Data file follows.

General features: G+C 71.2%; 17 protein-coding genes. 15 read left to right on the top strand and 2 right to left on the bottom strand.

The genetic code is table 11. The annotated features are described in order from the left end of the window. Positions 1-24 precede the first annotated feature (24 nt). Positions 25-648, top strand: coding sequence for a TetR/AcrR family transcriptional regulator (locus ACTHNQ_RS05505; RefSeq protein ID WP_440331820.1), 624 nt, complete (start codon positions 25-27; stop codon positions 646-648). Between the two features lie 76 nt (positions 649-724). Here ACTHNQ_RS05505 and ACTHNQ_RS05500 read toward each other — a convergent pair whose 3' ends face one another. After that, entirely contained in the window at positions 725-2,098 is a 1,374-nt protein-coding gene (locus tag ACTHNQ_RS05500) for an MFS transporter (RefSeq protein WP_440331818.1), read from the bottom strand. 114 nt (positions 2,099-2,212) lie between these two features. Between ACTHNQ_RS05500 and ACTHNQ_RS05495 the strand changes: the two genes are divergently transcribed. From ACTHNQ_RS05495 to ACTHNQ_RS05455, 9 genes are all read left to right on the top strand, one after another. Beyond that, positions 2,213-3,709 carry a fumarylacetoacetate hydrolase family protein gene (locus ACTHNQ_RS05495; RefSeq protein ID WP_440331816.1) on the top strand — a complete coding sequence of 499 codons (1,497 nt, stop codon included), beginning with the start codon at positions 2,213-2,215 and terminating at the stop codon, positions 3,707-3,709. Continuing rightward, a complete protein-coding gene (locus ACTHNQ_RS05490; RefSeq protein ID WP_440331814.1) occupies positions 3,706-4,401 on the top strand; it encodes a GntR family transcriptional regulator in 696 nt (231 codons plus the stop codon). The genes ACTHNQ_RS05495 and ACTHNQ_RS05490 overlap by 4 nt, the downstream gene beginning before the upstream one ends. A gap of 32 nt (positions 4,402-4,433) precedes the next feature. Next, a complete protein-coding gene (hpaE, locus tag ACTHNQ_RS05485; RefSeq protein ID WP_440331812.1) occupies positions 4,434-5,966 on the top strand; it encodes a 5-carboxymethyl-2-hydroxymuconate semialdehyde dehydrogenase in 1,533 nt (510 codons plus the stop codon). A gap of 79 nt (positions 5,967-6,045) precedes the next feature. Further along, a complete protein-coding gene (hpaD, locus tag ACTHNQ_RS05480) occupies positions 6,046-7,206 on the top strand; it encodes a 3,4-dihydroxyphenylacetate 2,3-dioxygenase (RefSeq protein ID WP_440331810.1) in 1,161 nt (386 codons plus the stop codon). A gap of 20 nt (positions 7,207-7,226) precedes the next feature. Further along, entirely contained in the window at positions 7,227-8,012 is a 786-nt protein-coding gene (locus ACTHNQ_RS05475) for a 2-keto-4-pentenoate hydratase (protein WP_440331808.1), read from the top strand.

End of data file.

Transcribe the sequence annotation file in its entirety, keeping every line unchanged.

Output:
General features: G+C 71.2%; 17 protein-coding genes. 15 read left to right on the top strand and 2 right to left on the bottom strand.

The genetic code is table 11. The annotated features are described in order from the left end of the window. Positions 1-24 precede the first annotated feature (24 nt). Positions 25-648, top strand: coding sequence for a TetR/AcrR family transcriptional regulator (locus ACTHNQ_RS05505; RefSeq protein ID WP_440331820.1), 624 nt, complete (start codon positions 25-27; stop codon positions 646-648). Between the two features lie 76 nt (positions 649-724). Here ACTHNQ_RS05505 and ACTHNQ_RS05500 read toward each other — a convergent pair whose 3' ends face one another. After that, entirely contained in the window at positions 725-2,098 is a 1,374-nt protein-coding gene (locus tag ACTHNQ_RS05500) for an MFS transporter (RefSeq protein WP_440331818.1), read from the bottom strand. 114 nt (positions 2,099-2,212) lie between these two features. Between ACTHNQ_RS05500 and ACTHNQ_RS05495 the strand changes: the two genes are divergently transcribed. From ACTHNQ_RS05495 to ACTHNQ_RS05455, 9 genes are all read left to right on the top strand, one after another. Beyond that, positions 2,213-3,709 carry a fumarylacetoacetate hydrolase family protein gene (locus ACTHNQ_RS05495; RefSeq protein ID WP_440331816.1) on the top strand — a complete coding sequence of 499 codons (1,497 nt, stop codon included), beginning with the start codon at positions 2,213-2,215 and terminating at the stop codon, positions 3,707-3,709. Continuing rightward, a complete protein-coding gene (locus ACTHNQ_RS05490; RefSeq protein ID WP_440331814.1) occupies positions 3,706-4,401 on the top strand; it encodes a GntR family transcriptional regulator in 696 nt (231 codons plus the stop codon). The genes ACTHNQ_RS05495 and ACTHNQ_RS05490 overlap by 4 nt, the downstream gene beginning before the upstream one ends. A gap of 32 nt (positions 4,402-4,433) precedes the next feature. Next, a complete protein-coding gene (hpaE, locus tag ACTHNQ_RS05485; RefSeq protein ID WP_440331812.1) occupies positions 4,434-5,966 on the top strand; it encodes a 5-carboxymethyl-2-hydroxymuconate semialdehyde dehydrogenase in 1,533 nt (510 codons plus the stop codon). A gap of 79 nt (positions 5,967-6,045) precedes the next feature. Further along, a complete protein-coding gene (hpaD, locus tag ACTHNQ_RS05480) occupies positions 6,046-7,206 on the top strand; it encodes a 3,4-dihydroxyphenylacetate 2,3-dioxygenase (RefSeq protein ID WP_440331810.1) in 1,161 nt (386 codons plus the stop codon). A gap of 20 nt (positions 7,207-7,226) precedes the next feature. Further along, entirely contained in the window at positions 7,227-8,012 is a 786-nt protein-coding gene (locus ACTHNQ_RS05475) for a 2-keto-4-pentenoate hydratase (protein WP_440331808.1), read from the top strand.